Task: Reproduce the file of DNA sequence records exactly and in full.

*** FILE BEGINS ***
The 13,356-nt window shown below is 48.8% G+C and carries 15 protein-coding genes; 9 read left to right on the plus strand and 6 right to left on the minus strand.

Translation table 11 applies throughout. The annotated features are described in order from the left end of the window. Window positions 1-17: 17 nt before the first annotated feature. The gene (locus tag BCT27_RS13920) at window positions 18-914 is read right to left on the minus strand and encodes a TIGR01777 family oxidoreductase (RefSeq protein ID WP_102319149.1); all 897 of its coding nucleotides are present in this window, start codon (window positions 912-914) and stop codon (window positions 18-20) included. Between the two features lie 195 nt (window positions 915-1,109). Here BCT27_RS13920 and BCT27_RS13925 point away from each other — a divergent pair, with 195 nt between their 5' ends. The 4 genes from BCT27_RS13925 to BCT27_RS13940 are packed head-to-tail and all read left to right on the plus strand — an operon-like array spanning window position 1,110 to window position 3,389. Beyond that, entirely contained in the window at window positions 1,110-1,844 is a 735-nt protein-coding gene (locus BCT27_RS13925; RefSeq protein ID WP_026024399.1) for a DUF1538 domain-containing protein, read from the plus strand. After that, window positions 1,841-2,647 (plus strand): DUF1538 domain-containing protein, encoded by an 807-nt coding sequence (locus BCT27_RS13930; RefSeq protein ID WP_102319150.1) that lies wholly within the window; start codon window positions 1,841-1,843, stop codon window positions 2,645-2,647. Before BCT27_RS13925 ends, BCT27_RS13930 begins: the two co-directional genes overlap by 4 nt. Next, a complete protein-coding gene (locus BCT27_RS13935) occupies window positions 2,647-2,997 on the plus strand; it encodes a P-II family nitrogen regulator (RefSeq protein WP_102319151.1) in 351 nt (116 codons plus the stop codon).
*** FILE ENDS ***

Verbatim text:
The 13,356-nt window shown below is 48.8% G+C and carries 15 protein-coding genes; 9 read left to right on the plus strand and 6 right to left on the minus strand.

Translation table 11 applies throughout. The annotated features are described in order from the left end of the window. Window positions 1-17: 17 nt before the first annotated feature. The gene (locus tag BCT27_RS13920) at window positions 18-914 is read right to left on the minus strand and encodes a TIGR01777 family oxidoreductase (RefSeq protein ID WP_102319149.1); all 897 of its coding nucleotides are present in this window, start codon (window positions 912-914) and stop codon (window positions 18-20) included. Between the two features lie 195 nt (window positions 915-1,109). Here BCT27_RS13920 and BCT27_RS13925 point away from each other — a divergent pair, with 195 nt between their 5' ends. The 4 genes from BCT27_RS13925 to BCT27_RS13940 are packed head-to-tail and all read left to right on the plus strand — an operon-like array spanning window position 1,110 to window position 3,389. Beyond that, entirely contained in the window at window positions 1,110-1,844 is a 735-nt protein-coding gene (locus BCT27_RS13925; RefSeq protein ID WP_026024399.1) for a DUF1538 domain-containing protein, read from the plus strand. After that, window positions 1,841-2,647 (plus strand): DUF1538 domain-containing protein, encoded by an 807-nt coding sequence (locus BCT27_RS13930; RefSeq protein ID WP_102319150.1) that lies wholly within the window; start codon window positions 1,841-1,843, stop codon window positions 2,645-2,647. Before BCT27_RS13925 ends, BCT27_RS13930 begins: the two co-directional genes overlap by 4 nt. Next, a complete protein-coding gene (locus BCT27_RS13935) occupies window positions 2,647-2,997 on the plus strand; it encodes a P-II family nitrogen regulator (RefSeq protein WP_102319151.1) in 351 nt (116 codons plus the stop codon).